Teacher Educators’ Experiences of Using The Mursion® Simulation Programme: A Case of a South African University

Tiani Wepener, Tony Mpisi, Wiets Botes, Alan Felix, Odette du Plessis, Gert Hanekom


This article explores the experiences of teacher educators at a South African university regarding their use of the Mursion® simulation program during pre-service teacher training. The study aimed to investigate these teacher educators’ experiences and perceptions of using the Mursion® simulation software by means of semi-structured interviews, and subsequent thematic analyses. Three themes were predominantly discussed during the interviews, namely, initial impressions of the Mursion® software, favourable aspects associated with the software, and less-favourable aspects associated with the software. The respondents’ initial impressions revealed a mixture of satisfaction, excitement, and uncertainty. The favourable aspects included the realism of the virtual classroom environment and experience, the opportunity for practice and skill development, and the potential for increased pre-service teacher preparedness. The less-favourable aspects highlighted were some anxiety and intimidation related to the technical nature of the software and the initial learning curve. The findings suggest that the software has the potential to enhance teacher education by providing a realistic and immersive classroom experience for pre-service teachers. The importance of technological support and training for educators to fully utilize such programs is also highlighted.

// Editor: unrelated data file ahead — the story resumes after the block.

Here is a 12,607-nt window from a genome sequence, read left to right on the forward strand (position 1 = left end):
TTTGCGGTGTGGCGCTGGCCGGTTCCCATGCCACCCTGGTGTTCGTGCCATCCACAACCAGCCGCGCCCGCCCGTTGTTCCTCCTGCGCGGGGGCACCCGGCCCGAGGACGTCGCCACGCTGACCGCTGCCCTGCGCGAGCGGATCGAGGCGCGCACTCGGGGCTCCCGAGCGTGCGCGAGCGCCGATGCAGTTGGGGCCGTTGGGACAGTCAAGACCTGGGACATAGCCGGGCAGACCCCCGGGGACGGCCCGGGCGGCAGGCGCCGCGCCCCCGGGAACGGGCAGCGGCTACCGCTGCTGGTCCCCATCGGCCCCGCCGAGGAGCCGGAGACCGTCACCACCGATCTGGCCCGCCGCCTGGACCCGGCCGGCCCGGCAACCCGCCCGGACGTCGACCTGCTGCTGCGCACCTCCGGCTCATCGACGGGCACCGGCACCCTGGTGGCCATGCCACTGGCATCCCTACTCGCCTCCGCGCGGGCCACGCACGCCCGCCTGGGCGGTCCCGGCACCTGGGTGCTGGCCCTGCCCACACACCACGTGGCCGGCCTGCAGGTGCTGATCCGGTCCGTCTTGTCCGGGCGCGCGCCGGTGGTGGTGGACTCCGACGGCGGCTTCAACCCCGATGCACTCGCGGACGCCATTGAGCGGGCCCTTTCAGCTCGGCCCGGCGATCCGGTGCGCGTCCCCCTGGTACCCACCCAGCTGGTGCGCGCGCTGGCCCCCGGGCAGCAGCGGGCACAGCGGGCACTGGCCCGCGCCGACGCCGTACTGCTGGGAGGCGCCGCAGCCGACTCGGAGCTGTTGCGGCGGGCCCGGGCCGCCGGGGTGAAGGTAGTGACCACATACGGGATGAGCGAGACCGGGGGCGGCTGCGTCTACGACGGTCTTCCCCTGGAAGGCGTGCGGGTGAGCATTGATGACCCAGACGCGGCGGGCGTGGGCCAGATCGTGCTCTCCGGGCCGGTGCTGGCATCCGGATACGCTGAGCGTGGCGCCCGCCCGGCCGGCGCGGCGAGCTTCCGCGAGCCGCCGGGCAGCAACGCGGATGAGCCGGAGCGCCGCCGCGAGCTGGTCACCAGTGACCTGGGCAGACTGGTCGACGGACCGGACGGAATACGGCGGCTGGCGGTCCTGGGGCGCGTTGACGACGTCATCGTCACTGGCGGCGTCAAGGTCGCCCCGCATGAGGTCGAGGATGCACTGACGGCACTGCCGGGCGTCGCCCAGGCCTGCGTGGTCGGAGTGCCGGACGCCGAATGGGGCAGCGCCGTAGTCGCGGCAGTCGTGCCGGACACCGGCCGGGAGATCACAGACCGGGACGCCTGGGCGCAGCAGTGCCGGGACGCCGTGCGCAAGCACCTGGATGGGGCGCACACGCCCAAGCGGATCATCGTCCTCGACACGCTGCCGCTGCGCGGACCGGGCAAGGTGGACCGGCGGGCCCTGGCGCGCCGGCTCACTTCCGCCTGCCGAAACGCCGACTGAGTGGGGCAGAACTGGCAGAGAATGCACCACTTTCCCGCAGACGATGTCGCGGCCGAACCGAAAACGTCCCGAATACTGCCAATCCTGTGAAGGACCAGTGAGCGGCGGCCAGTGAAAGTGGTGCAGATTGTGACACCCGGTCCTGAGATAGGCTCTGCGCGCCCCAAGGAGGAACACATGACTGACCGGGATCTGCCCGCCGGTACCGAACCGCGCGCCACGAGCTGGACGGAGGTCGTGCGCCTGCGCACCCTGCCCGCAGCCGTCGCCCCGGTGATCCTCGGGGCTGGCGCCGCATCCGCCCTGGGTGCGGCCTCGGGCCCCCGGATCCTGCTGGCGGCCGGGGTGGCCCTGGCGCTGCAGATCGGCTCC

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DOI: https://doi.org/10.21100/compass.v17i1.1456


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